This post is about the difference between equity and equality. My very firm belief is that while people may have equal rights under the law, all people are NOT created equally. Therefore, equity–or equality of outcome, as opposed to equality of opportunity–is impossible and an extremely foolish and dangerous policy goal.

I think many in this country and around the world have lost their minds. I also think it is the ultimate in temporal arrogance to think that the words and actions of people in 1821 can or should be judged by the standards of 2021.

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Back to my roots…this article is titled, “Five Weird Facts About The Chevy Small-Block V8.” The ubiquitous SBC has been used in Ford-based hot rods, restored Chevys from the 1940s and almost everything else in between. Chevrolet built more than 100,000,000 of these engines from 1955 through 2002. Actually, while they are no longer built for production vehicles–the current small-block Chevrolet V8 is more of a philosophical descendant than a mechanical one–as the Macs Motor City Garage article notes, the engine is still being produced by General Motors’ Chevrolet Performance Division. Here is a snippet from the article:

 

“Below right, next to the ’55 Corvette 265 CID V8, is the ZZ6 350 crate engine, which sports a roller cam, electronic fuel injection, titanium intake valves, and other up-to-date features, and it’s rated at 420 horsepower. Just drop it in and go.”

 

One of the five weird facts listed is about the many number of displacements this engine had, ten according to the piece, ranging from 262 to 400 cubic inches. I don’t think the LS1 engine introduced for the C5 Corvette in 1997 was a literal descendant of the original small-block Chevy. According to the piece it isn’t because its displacement (346 cubic inches) is not listed among the many displacements shown. From The Genuine Corvette Black Book:

 

“LS1 had the same bore spacing and similar displacement to the 350ci engine family it replaced [emphasis mine], but otherwise was new and state-of-the-art in pushrod V8 design.”

 

I point this out because this means I have probably never owned a car with a traditional small-block Chevy V8. Of course, the LS engines have become ubiquitous in their own right as the heart of many, many builds. If I am ever in a position to own and to modify a car like the one shown below, I will almost certainly have an LS motor installed:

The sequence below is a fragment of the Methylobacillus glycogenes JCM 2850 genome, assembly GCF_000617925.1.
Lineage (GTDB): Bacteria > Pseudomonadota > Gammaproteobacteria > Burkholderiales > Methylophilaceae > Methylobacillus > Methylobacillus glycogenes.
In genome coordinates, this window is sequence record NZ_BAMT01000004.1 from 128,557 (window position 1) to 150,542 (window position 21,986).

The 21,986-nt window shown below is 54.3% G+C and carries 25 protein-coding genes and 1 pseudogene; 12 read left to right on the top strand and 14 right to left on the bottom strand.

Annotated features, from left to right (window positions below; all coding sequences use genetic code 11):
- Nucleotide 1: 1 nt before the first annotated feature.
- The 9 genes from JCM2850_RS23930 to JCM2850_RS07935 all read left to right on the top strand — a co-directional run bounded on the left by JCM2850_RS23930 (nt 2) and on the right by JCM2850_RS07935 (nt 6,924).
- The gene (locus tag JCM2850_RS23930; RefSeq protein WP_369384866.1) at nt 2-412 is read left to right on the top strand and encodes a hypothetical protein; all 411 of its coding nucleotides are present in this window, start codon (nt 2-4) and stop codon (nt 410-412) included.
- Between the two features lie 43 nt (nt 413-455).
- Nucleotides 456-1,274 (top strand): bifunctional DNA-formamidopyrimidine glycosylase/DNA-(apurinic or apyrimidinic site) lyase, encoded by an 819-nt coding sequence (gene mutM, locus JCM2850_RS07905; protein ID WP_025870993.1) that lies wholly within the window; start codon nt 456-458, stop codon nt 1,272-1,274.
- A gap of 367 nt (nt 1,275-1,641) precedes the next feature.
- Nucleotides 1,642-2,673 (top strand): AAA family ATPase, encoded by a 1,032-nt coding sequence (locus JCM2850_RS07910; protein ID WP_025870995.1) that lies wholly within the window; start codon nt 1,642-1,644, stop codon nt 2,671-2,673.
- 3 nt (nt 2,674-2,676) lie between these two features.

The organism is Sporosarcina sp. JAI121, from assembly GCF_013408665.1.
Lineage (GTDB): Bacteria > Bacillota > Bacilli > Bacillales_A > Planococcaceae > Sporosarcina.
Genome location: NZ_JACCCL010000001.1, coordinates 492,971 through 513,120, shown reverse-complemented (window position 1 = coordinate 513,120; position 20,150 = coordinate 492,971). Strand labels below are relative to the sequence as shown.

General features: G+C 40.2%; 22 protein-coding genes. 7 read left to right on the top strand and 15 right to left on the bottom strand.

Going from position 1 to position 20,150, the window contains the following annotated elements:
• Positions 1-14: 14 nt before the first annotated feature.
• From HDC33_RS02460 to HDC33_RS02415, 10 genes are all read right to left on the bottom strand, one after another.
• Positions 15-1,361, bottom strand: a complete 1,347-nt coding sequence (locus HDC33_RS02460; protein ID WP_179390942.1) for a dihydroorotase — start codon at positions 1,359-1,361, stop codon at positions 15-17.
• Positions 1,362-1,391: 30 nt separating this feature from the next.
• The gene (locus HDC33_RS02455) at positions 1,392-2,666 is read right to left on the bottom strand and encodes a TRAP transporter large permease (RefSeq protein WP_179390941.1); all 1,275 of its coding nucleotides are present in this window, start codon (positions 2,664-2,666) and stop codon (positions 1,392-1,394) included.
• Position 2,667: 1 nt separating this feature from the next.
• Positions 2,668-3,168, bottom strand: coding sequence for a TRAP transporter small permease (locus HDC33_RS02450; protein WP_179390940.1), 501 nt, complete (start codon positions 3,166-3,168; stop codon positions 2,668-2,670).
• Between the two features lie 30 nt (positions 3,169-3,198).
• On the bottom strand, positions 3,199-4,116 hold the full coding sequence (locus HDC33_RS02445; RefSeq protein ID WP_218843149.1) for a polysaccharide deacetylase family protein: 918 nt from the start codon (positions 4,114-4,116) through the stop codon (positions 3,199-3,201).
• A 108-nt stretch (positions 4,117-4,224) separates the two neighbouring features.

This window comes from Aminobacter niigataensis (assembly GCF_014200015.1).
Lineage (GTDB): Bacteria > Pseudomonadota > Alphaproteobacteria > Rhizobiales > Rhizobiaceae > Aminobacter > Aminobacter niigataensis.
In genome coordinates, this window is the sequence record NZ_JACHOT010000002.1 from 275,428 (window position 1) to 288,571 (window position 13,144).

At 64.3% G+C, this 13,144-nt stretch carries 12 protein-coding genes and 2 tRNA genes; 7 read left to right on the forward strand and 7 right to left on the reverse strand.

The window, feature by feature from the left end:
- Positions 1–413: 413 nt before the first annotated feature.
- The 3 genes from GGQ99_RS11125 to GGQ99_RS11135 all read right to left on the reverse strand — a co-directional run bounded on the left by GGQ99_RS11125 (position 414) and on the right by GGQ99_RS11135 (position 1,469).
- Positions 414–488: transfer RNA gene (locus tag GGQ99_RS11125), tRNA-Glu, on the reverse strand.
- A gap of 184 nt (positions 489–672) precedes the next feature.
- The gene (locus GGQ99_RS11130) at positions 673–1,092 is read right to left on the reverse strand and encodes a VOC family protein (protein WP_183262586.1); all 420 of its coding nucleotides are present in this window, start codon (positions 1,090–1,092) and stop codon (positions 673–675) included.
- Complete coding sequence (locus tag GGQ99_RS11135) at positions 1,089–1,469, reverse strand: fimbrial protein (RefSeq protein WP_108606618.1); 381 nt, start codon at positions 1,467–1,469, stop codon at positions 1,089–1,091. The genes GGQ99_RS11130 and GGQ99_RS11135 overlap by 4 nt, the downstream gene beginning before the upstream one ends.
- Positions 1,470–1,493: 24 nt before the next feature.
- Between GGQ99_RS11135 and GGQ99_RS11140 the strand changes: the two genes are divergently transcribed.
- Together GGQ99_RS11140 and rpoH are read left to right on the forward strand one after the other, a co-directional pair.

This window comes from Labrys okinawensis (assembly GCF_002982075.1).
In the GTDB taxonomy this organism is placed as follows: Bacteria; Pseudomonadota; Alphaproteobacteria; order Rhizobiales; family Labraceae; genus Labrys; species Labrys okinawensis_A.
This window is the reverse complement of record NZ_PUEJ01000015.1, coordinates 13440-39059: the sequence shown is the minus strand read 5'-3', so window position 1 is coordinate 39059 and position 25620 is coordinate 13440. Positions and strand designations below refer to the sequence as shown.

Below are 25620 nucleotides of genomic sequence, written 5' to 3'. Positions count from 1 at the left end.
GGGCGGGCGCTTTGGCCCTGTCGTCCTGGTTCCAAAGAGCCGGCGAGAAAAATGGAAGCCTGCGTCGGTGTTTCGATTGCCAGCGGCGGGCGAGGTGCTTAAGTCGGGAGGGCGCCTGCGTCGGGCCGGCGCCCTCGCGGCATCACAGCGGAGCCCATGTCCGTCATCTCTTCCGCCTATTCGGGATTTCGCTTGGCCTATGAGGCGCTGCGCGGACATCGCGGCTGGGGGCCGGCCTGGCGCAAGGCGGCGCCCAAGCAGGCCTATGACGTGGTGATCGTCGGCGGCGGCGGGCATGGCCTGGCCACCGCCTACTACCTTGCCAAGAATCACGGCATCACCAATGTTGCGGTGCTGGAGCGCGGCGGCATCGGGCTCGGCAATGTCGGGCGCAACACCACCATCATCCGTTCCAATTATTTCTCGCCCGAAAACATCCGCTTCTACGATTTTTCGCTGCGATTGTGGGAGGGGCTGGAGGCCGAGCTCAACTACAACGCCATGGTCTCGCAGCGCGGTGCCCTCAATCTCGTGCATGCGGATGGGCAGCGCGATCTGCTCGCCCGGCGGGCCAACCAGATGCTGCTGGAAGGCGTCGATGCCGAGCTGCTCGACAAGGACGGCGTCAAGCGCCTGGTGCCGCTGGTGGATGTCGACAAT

How many of you have owned a car with a traditional small-block Chevy V8?

 

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#SBC

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Threadless Thursday

Sadly, book “burning” is alive and well.

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Yesterday, we received some much needed rain. I don’t know if forecasting in the desert is especially difficult, but the forecasts here seem to be wrong quite a bit.

On Tuesday morning, the probability of precipitation for Wednesday was pegged at only about 20 percent. Even at 5 AM on Wednesday, it was only shown at about 30 percent. Well, it rained for most of the period between 7 AM and 2 PM. It was the best type of rain we could have received in that it was steady, but never really heavy. Let’s see if this works:

 

 

Another weather prediction that was incorrect was the daytime high, not surprising given the miss in terms of precipitation. Forecast to be in the mid-90s, this is where temperatures sat for most of yesterday afternoon:

 

 

That picture was taken at about 2 PM on our way back from a lunch run. When the rain ended and the sun returned, the temperature did break into the 80s, but never close to the 90s. Here is a more scenic photo:

 

 

The evening provided this view that I thought was amazing:

 

 

Obviously, the lack of tall trees makes capturing scenes like this easier, but I also think they are more common here than in the mid-Atlantic.